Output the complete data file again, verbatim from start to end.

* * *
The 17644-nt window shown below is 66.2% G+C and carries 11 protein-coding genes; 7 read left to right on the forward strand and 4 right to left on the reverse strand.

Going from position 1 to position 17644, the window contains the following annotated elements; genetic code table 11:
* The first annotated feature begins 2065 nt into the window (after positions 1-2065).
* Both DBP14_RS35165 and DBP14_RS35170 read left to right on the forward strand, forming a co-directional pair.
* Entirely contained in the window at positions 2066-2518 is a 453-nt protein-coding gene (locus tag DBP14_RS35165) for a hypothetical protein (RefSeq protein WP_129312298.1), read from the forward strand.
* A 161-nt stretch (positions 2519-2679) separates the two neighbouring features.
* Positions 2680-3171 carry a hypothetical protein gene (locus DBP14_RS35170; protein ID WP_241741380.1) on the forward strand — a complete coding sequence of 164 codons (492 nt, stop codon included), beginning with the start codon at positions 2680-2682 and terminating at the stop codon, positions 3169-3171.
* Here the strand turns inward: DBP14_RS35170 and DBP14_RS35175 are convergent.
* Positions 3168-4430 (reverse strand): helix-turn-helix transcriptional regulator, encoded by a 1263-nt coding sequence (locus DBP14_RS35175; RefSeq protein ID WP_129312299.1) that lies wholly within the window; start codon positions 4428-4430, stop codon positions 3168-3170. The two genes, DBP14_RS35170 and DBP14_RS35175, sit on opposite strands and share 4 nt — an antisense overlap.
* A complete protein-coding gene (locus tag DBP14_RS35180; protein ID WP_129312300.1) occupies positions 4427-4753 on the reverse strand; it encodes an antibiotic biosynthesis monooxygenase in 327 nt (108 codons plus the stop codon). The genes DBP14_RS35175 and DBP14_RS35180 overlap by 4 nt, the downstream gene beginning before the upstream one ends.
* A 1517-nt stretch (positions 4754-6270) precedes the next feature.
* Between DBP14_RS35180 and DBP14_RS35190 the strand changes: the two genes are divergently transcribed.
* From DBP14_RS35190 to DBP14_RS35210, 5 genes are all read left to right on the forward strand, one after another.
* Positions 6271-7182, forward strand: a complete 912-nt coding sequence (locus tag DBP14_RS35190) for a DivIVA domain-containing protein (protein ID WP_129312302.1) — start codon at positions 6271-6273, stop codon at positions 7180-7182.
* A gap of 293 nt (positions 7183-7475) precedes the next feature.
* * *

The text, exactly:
The 17644-nt window shown below is 66.2% G+C and carries 11 protein-coding genes; 7 read left to right on the forward strand and 4 right to left on the reverse strand.

Going from position 1 to position 17644, the window contains the following annotated elements; genetic code table 11:
* The first annotated feature begins 2065 nt into the window (after positions 1-2065).
* Both DBP14_RS35165 and DBP14_RS35170 read left to right on the forward strand, forming a co-directional pair.
* Entirely contained in the window at positions 2066-2518 is a 453-nt protein-coding gene (locus tag DBP14_RS35165) for a hypothetical protein (RefSeq protein WP_129312298.1), read from the forward strand.
* A 161-nt stretch (positions 2519-2679) separates the two neighbouring features.
* Positions 2680-3171 carry a hypothetical protein gene (locus DBP14_RS35170; protein ID WP_241741380.1) on the forward strand — a complete coding sequence of 164 codons (492 nt, stop codon included), beginning with the start codon at positions 2680-2682 and terminating at the stop codon, positions 3169-3171.
* Here the strand turns inward: DBP14_RS35170 and DBP14_RS35175 are convergent.
* Positions 3168-4430 (reverse strand): helix-turn-helix transcriptional regulator, encoded by a 1263-nt coding sequence (locus DBP14_RS35175; RefSeq protein ID WP_129312299.1) that lies wholly within the window; start codon positions 4428-4430, stop codon positions 3168-3170. The two genes, DBP14_RS35170 and DBP14_RS35175, sit on opposite strands and share 4 nt — an antisense overlap.
* A complete protein-coding gene (locus tag DBP14_RS35180; protein ID WP_129312300.1) occupies positions 4427-4753 on the reverse strand; it encodes an antibiotic biosynthesis monooxygenase in 327 nt (108 codons plus the stop codon). The genes DBP14_RS35175 and DBP14_RS35180 overlap by 4 nt, the downstream gene beginning before the upstream one ends.
* A 1517-nt stretch (positions 4754-6270) precedes the next feature.
* Between DBP14_RS35180 and DBP14_RS35190 the strand changes: the two genes are divergently transcribed.
* From DBP14_RS35190 to DBP14_RS35210, 5 genes are all read left to right on the forward strand, one after another.
* Positions 6271-7182, forward strand: a complete 912-nt coding sequence (locus tag DBP14_RS35190) for a DivIVA domain-containing protein (protein ID WP_129312302.1) — start codon at positions 6271-6273, stop codon at positions 7180-7182.
* A gap of 293 nt (positions 7183-7475) precedes the next feature.